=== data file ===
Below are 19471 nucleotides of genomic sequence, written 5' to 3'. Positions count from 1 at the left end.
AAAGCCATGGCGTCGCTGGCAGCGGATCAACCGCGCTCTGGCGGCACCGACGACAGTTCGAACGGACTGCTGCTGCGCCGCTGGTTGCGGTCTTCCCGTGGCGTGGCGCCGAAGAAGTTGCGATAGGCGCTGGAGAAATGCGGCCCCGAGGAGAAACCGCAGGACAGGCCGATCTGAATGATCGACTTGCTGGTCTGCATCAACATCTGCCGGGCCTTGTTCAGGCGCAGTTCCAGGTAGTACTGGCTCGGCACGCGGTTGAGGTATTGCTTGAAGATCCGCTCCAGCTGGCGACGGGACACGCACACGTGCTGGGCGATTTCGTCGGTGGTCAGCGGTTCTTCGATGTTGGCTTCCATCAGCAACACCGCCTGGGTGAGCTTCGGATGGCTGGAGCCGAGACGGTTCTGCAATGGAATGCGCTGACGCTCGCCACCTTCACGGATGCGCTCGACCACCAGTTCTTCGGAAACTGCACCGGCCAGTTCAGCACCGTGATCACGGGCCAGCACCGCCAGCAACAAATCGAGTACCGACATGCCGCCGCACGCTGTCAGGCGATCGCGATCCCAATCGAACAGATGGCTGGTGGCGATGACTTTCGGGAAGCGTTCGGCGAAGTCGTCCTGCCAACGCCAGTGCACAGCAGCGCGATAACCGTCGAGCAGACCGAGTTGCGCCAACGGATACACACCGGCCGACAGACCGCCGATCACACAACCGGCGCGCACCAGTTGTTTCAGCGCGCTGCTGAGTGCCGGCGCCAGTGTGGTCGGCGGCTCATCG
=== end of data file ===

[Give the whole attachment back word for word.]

Below are 19471 nucleotides of genomic sequence, written 5' to 3'. Positions count from 1 at the left end.
AAAGCCATGGCGTCGCTGGCAGCGGATCAACCGCGCTCTGGCGGCACCGACGACAGTTCGAACGGACTGCTGCTGCGCCGCTGGTTGCGGTCTTCCCGTGGCGTGGCGCCGAAGAAGTTGCGATAGGCGCTGGAGAAATGCGGCCCCGAGGAGAAACCGCAGGACAGGCCGATCTGAATGATCGACTTGCTGGTCTGCATCAACATCTGCCGGGCCTTGTTCAGGCGCAGTTCCAGGTAGTACTGGCTCGGCACGCGGTTGAGGTATTGCTTGAAGATCCGCTCCAGCTGGCGACGGGACACGCACACGTGCTGGGCGATTTCGTCGGTGGTCAGCGGTTCTTCGATGTTGGCTTCCATCAGCAACACCGCCTGGGTGAGCTTCGGATGGCTGGAGCCGAGACGGTTCTGCAATGGAATGCGCTGACGCTCGCCACCTTCACGGATGCGCTCGACCACCAGTTCTTCGGAAACTGCACCGGCCAGTTCAGCACCGTGATCACGGGCCAGCACCGCCAGCAACAAATCGAGTACCGACATGCCGCCGCACGCTGTCAGGCGATCGCGATCCCAATCGAACAGATGGCTGGTGGCGATGACTTTCGGGAAGCGTTCGGCGAAGTCGTCCTGCCAACGCCAGTGCACAGCAGCGCGATAACCGTCGAGCAGACCGAGTTGCGCCAACGGATACACACCGGCCGACAGACCGCCGATCACACAACCGGCGCGCACCAGTTGTTTCAGCGCGCTGCTGAGTGCCGGCGCCAGTGTGGTCGGCGGCTCATCG